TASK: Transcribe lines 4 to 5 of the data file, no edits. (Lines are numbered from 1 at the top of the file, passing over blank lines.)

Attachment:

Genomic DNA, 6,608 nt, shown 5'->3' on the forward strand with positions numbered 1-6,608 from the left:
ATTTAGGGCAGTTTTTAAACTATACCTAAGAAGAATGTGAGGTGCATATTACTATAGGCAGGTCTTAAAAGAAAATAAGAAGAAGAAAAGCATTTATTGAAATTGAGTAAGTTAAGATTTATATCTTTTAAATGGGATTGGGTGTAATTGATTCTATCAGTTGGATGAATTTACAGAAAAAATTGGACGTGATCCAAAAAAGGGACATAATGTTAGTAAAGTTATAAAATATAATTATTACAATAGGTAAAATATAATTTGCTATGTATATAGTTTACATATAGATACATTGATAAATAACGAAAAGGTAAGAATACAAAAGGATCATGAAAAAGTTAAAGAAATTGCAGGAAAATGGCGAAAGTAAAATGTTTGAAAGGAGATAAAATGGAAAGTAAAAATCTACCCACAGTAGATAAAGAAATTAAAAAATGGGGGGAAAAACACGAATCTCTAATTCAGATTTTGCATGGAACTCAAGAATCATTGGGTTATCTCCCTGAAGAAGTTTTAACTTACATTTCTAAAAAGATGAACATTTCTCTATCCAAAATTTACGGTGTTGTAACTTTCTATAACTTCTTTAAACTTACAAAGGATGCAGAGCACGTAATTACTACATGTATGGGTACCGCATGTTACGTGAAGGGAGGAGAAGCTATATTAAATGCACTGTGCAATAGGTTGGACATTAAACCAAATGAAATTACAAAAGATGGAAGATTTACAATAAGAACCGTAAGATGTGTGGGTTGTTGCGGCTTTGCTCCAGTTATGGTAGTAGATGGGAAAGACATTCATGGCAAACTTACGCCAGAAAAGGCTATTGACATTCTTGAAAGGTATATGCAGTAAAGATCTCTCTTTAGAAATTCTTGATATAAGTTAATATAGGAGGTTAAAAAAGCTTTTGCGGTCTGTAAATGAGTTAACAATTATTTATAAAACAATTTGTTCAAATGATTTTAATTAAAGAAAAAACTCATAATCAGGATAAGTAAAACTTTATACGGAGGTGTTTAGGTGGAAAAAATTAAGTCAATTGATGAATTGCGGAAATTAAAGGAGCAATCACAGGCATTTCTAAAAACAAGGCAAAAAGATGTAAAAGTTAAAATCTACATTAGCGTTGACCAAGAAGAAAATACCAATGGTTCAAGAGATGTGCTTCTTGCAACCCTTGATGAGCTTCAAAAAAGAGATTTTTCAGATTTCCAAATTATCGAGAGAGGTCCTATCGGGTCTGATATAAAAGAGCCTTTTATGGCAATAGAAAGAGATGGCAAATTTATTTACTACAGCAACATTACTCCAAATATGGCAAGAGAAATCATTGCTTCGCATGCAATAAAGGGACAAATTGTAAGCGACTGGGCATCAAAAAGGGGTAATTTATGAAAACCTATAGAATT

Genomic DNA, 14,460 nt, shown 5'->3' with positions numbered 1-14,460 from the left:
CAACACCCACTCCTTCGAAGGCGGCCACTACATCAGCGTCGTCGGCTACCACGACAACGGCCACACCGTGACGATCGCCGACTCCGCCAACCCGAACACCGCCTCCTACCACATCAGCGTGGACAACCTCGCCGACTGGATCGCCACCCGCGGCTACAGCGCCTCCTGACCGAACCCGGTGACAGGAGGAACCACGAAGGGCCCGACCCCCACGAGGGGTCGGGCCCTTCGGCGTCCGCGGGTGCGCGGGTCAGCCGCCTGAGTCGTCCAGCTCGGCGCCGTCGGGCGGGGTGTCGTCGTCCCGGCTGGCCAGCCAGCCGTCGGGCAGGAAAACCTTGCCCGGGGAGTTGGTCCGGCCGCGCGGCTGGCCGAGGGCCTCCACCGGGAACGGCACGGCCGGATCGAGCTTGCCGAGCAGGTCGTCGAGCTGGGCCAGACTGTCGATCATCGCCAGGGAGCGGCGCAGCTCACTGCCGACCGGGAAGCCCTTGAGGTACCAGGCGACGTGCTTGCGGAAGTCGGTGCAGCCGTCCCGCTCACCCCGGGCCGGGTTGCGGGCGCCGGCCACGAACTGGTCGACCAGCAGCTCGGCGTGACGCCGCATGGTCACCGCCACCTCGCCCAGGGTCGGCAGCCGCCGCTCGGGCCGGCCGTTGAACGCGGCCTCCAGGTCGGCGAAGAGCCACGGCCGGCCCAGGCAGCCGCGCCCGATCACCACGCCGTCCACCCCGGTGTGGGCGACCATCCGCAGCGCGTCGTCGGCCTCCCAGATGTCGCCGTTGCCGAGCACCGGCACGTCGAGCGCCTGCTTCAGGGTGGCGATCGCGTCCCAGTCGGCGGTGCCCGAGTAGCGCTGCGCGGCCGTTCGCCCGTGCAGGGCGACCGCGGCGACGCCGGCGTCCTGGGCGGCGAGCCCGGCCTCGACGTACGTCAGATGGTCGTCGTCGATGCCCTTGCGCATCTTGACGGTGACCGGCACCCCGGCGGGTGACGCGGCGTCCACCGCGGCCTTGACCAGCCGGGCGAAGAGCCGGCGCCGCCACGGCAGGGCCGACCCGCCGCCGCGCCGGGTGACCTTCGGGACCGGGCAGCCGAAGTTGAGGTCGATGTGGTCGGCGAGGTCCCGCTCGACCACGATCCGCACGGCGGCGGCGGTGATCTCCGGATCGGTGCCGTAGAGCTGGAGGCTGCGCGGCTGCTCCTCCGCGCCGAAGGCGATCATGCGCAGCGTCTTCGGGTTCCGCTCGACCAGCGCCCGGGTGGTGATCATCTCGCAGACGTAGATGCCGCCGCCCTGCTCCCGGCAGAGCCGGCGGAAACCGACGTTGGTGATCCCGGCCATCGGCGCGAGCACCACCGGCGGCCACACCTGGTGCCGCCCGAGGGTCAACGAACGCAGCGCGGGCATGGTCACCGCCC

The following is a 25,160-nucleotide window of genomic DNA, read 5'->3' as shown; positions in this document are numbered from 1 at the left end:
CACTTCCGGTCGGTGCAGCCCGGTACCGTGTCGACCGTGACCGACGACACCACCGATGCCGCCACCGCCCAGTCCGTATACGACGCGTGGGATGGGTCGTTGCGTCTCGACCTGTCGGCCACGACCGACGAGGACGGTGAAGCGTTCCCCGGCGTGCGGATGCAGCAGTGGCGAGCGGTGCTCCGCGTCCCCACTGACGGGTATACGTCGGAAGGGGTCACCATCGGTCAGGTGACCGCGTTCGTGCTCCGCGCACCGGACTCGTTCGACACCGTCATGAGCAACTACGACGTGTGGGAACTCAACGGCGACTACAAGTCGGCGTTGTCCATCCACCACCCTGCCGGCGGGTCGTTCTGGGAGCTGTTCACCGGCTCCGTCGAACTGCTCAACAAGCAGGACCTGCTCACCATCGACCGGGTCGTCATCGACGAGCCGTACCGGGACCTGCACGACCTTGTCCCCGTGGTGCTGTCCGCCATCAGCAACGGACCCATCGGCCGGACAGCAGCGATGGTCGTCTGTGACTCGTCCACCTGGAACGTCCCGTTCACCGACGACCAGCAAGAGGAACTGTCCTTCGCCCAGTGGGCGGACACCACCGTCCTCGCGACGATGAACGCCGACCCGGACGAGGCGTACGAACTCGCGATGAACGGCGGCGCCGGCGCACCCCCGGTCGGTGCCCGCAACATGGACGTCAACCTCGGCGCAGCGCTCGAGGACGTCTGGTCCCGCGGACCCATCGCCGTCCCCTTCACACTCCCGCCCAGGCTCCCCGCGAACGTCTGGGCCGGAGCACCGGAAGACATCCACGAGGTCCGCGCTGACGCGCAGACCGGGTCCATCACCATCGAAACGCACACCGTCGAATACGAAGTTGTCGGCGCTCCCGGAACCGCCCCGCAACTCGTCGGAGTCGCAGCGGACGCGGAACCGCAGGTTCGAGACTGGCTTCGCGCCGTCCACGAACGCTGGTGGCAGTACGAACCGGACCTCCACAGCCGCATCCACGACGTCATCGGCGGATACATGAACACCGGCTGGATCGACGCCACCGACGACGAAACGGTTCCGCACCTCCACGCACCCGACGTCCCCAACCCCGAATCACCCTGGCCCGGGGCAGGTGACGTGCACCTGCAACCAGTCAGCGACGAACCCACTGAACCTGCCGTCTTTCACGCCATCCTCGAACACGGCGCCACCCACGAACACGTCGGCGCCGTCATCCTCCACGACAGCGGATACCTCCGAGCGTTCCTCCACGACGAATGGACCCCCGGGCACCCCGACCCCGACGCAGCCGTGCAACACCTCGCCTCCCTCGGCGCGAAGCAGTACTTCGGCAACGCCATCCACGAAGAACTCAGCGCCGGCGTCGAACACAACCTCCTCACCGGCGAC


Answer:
CAACACCCACTCCTTCGAAGGCGGCCACTACATCAGCGTCGTCGGCTACCACGACAACGGCCACACCGTGACGATCGCCGACTCCGCCAACCCGAACACCGCCTCCTACCACATCAGCGTGGACAACCTCGCCGACTGGATCGCCACCCGCGGCTACAGCGCCTCCTGACCGAACCCGGTGACAGGAGGAACCACGAAGGGCCCGACCCCCACGAGGGGTCGGGCCCTTCGGCGTCCGCGGGTGCGCGGGTCAGCCGCCTGAGTCGTCCAGCTCGGCGCCGTCGGGCGGGGTGTCGTCGTCCCGGCTGGCCAGCCAGCCGTCGGGCAGGAAAACCTTGCCCGGGGAGTTGGTCCGGCCGCGCGGCTGGCCGAGGGCCTCCACCGGGAACGGCACGGCCGGATCGAGCTTGCCGAGCAGGTCGTCGAGCTGGGCCAGACTGTCGATCATCGCCAGGGAGCGGCGCAGCTCACTGCCGACCGGGAAGCCCTTGAGGTACCAGGCGACGTGCTTGCGGAAGTCGGTGCAGCCGTCCCGCTCACCCCGGGCCGGGTTGCGGGCGCCGGCCACGAACTGGTCGACCAGCAGCTCGGCGTGACGCCGCATGGTCACCGCCACCTCGCCCAGGGTCGGCAGCCGCCGCTCGGGCCGGCCGTTGAACGCGGCCTCCAGGTCGGCGAAGAGCCACGGCCGGCCCAGGCAGCCGCGCCCGATCACCACGCCGTCCACCCCGGTGTGGGCGACCATCCGCAGCGCGTCGTCGGCCTCCCAGATGTCGCCGTTGCCGAGCACCGGCACGTCGAGCGCCTGCTTCAGGGTGGCGATCGCGTCCCAGTCGGCGGTGCCCGAGTAGCGCTGCGCGGCCGTTCGCCCGTGCAGGGCGACCGCGGCGACGCCGGCGTCCTGGGCGGCGAGCCCGGCCTCGACGTACGTCAGATGGTCGTCGTCGATGCCCTTGCGCATCTTGACGGTGACCGGCACCCCGGCGGGTGACGCGGCGTCCACCGCGGCCTTGACCAGCCGGGCGAAGAGCCGGCGCCGCCACGGCAGGGCCGACCCGCCGCCGCGCCGGGTGACCTTCGGGACCGGGCAGCCGAAGTTGAGGTCGATGTGGTCGGCGAGGTCCCGCTCGACCACGATCCGCACGGCGGCGGCGGTGATCTCCGGATCGGTGCCGTAGAGCTGGAGGCTGCGCGGCTGCTCCTCCGCGCCGAAGGCGATCATGCGCAGCGTCTTCGGGTTCCGCTCGACCAGCGCCCGGGTGGTGATCATCTCGCAGACGTAGATGCCGCCGCCCTGCTCCCGGCAGAGCCGGCGGAAACCGACGTTGGTGATCCCGGCCATCGGCGCGAGCACCACCGGCGGCCACACCTGGTGCCGCCCGAGGGTCAACGAACGCAGCGCGGGCATGGTCACCGCCC

The following is a 25,160-nucleotide window of genomic DNA, read 5'->3' as shown; positions in this document are numbered from 1 at the left end: